Sylvester’s Mama is kept in relative seclusion due to an arthritic complaint, and yet unlike so many other Regency ladies, she does not ask anyone to pity her, and actually contrives to exist in perfect happiness, with her relatives and her novels to occupy her. Aside from her admirable strength, her love for her son is so very clear, she is well-informed with a sharp intellect, and perhaps one of the kindest women I have ever read about. I felt sorry for her, being so disquieted by the suspicion that her son had become arrogant. And it brought tears to my eyes when at one point in the novel – I shan’t say when – she addresses young Phoebe Marlowe with such tender affection that Phoebe, never having encountered such affection before, falls to her knees next to Sylvester’s mama, and cries her poor little heart out.
In any case, after those first few chapters of the book involving Sylvester and his mother, the story moves to focus upon the heroine, Miss Phoebe Marlowe. There was a period of time upon first encountering the heroine that I found the novel to be almost dull. It was for, shall we say, a period of about twenty minutes to half an hour in audiobook terms, and not even Richard Armitage’s dulcet tones could keep me from becoming just the slightest bit bored. Though undoubtedly a lovely girl with a pleasant talent for writing and an unfortunate tendency to allow herself to be oppressed by her family, there was – at least to begin with - very little in Phoebe Marlowe’s character to recommend her to me. And upon the Duke of Salford arriving to visit her, and seeing his behaviour, I came to the uncomfortable conclusion that I did not – for the moment – very much like either of the main characters in the novel, though both had redeeming features which gave me some hope.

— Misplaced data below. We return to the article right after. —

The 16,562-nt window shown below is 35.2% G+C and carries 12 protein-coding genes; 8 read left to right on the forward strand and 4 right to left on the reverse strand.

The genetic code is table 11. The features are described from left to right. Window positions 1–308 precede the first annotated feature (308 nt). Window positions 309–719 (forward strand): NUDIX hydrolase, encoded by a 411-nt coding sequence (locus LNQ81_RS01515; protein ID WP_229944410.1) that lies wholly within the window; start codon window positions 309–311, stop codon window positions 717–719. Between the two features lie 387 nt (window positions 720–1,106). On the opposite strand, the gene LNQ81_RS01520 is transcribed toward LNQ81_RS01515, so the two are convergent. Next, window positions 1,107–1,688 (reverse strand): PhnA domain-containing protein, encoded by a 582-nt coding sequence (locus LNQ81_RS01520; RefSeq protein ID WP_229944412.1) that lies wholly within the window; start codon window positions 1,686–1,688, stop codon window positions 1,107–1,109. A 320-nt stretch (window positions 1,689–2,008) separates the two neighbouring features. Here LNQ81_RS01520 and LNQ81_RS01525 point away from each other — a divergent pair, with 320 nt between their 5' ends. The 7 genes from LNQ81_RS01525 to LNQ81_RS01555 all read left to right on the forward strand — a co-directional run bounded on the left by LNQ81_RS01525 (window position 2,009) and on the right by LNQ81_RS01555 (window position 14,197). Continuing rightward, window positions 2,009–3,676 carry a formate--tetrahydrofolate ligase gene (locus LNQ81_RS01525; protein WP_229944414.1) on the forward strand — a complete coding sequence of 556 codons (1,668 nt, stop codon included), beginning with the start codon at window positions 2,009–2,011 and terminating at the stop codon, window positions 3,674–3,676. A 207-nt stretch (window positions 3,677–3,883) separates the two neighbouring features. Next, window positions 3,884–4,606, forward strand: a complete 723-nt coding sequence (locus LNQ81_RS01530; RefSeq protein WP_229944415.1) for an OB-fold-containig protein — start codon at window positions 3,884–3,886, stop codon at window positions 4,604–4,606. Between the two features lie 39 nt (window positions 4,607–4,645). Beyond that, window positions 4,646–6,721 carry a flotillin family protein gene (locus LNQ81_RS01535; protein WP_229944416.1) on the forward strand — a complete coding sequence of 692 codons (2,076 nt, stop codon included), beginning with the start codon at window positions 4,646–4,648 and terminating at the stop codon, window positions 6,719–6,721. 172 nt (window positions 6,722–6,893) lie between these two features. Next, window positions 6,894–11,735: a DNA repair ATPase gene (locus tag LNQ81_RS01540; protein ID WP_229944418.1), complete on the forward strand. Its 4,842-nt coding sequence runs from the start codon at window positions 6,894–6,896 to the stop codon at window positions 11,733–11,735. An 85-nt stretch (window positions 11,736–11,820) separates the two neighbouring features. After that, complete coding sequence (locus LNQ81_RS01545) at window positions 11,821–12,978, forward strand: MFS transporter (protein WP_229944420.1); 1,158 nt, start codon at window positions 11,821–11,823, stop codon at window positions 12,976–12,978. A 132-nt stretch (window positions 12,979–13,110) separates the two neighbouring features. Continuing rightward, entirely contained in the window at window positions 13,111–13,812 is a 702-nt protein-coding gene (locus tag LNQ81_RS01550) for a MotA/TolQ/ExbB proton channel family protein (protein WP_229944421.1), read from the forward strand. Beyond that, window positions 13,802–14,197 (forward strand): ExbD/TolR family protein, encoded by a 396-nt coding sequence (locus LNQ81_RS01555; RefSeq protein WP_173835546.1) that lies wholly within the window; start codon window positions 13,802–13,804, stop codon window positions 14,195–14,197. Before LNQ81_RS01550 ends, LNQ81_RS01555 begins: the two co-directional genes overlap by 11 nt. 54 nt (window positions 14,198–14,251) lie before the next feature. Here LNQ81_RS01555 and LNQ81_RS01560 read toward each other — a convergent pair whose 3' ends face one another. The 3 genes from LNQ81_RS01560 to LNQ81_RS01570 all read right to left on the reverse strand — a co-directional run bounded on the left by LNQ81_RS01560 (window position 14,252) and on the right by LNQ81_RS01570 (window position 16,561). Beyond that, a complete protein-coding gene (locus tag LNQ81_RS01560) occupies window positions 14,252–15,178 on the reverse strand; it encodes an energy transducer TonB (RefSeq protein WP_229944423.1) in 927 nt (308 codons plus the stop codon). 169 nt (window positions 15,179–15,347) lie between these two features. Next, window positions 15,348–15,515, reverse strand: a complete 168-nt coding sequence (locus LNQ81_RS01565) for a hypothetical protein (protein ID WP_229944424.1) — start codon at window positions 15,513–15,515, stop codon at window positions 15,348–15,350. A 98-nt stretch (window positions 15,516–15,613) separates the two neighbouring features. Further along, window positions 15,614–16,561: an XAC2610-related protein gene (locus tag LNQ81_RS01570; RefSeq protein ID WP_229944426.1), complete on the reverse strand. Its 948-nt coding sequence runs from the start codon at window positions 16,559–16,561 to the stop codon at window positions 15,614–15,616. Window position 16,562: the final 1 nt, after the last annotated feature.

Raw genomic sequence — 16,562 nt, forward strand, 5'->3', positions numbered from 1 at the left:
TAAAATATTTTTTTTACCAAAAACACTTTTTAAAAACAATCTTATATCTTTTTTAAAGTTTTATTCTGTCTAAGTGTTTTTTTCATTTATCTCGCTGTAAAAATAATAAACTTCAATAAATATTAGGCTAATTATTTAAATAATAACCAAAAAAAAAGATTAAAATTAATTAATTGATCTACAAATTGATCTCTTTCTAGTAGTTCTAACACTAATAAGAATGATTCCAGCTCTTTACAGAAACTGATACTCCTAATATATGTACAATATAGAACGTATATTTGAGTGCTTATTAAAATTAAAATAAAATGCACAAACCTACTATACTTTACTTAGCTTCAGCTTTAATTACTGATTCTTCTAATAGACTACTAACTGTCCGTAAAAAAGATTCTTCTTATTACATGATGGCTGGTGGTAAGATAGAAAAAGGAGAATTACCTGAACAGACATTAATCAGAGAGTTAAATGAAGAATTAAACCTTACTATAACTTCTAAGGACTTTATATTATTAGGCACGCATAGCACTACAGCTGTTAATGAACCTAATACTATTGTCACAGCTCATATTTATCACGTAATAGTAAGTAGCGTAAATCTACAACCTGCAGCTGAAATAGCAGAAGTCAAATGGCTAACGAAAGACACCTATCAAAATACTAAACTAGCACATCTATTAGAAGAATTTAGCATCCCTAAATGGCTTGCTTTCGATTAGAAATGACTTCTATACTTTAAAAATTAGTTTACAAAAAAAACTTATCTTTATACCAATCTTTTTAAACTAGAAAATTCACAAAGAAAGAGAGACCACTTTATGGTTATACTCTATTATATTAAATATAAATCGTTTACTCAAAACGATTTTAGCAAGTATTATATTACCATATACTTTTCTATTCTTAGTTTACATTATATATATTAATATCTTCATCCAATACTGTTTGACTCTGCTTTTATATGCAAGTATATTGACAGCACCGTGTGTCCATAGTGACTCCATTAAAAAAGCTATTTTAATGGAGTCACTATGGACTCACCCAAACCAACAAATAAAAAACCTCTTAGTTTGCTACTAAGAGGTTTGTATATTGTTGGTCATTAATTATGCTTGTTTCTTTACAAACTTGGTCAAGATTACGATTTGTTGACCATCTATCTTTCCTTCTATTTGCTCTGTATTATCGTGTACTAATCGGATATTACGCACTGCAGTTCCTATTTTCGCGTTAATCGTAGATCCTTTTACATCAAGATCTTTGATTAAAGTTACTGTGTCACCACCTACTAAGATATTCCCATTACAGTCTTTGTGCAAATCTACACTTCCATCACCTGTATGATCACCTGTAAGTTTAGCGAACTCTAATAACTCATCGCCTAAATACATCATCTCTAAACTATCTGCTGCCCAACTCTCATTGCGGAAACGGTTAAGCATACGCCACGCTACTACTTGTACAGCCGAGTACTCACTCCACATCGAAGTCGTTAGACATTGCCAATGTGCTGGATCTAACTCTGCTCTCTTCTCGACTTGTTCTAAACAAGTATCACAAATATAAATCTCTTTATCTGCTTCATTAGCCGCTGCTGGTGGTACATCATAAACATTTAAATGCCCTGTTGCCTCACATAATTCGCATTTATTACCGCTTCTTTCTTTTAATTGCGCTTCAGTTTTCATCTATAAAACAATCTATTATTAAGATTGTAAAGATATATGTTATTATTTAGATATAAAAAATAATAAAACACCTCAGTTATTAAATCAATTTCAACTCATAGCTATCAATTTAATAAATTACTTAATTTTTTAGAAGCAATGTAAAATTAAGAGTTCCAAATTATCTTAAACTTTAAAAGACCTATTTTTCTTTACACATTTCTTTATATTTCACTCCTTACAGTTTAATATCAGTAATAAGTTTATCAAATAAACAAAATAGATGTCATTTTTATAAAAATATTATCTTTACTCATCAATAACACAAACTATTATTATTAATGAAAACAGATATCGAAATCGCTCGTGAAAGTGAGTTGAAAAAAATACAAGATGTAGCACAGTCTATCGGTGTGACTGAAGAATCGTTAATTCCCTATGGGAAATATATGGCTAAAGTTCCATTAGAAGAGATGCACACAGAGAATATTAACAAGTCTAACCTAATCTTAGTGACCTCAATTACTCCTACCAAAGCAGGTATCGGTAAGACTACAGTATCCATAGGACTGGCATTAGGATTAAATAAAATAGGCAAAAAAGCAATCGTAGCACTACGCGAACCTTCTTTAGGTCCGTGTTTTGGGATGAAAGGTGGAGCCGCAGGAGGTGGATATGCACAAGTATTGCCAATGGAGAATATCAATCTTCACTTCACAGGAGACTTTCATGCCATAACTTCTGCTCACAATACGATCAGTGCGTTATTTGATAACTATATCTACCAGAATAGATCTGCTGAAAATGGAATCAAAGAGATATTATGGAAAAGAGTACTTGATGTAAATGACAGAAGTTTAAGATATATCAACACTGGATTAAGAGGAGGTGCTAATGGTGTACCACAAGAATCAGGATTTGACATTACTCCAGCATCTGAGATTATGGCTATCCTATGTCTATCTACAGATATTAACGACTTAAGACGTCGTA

One character I did really like was Tom, Phoebe’s childhood friend. He was an honourable, blunt young man, with an incredibly loyal heart, and not afraid of plain speaking, even when it would get him into trouble. He made me laugh, especially when he told Phoebe that they must run away, as a Gretna Green marriage was the only thing that could save her, and then asked her what in the world she was laughing at. Of course, what Phoebe is trying to escape from is the threat of being married to the Duke of Salford, as her foolish father and overbearing stepmother have told her that this evidently insufferably proud man came to visit them in order to propose to her. But her plan is rather more sensible than Tom’s; she decides to go to her grandmother – also, incidentally, Sylvester’s godmother – in London. So off they go, and accidentally overturn Tom’s fathers’ curricle, breaking poor Tom’s leg in the process. And of course, who should find them trapped at a country inn? Yes, awkwardly enough, it is the Duke of Salford.
I shan’t give too much away about the plot from there, but suffice it to say that Phoebe and Tom come to know and like Sylvester, during the time they are trapped at the inn, due to the snow. Sylvester’s brand of arrogance becomes very clearly defined during his stay at the country inn, but so too does his wonderful sense of humour, his charm, and the kindness that he does indeed possess, brought out a little more than usual by Miss Phoebe Marlowe. I really came to like Sylvester – and Phoebe – in this part of the book. However, there was one particular part - after Tom tells Sylvester that Phoebe was running away from the actually non-existent threat of an offer from the Duke – where I truly wanted to slap Sylvester, I was so angry at his despicable, vengeful thought;
“He became possessed of a strong desire to teach Miss Marlowe a lesson. What was it Tom had said? Nothing would induce her to marry you? A little too cocksure, Miss Marlowe. The opportunity will not be granted you. But let us see if you can be made to feel sorry.”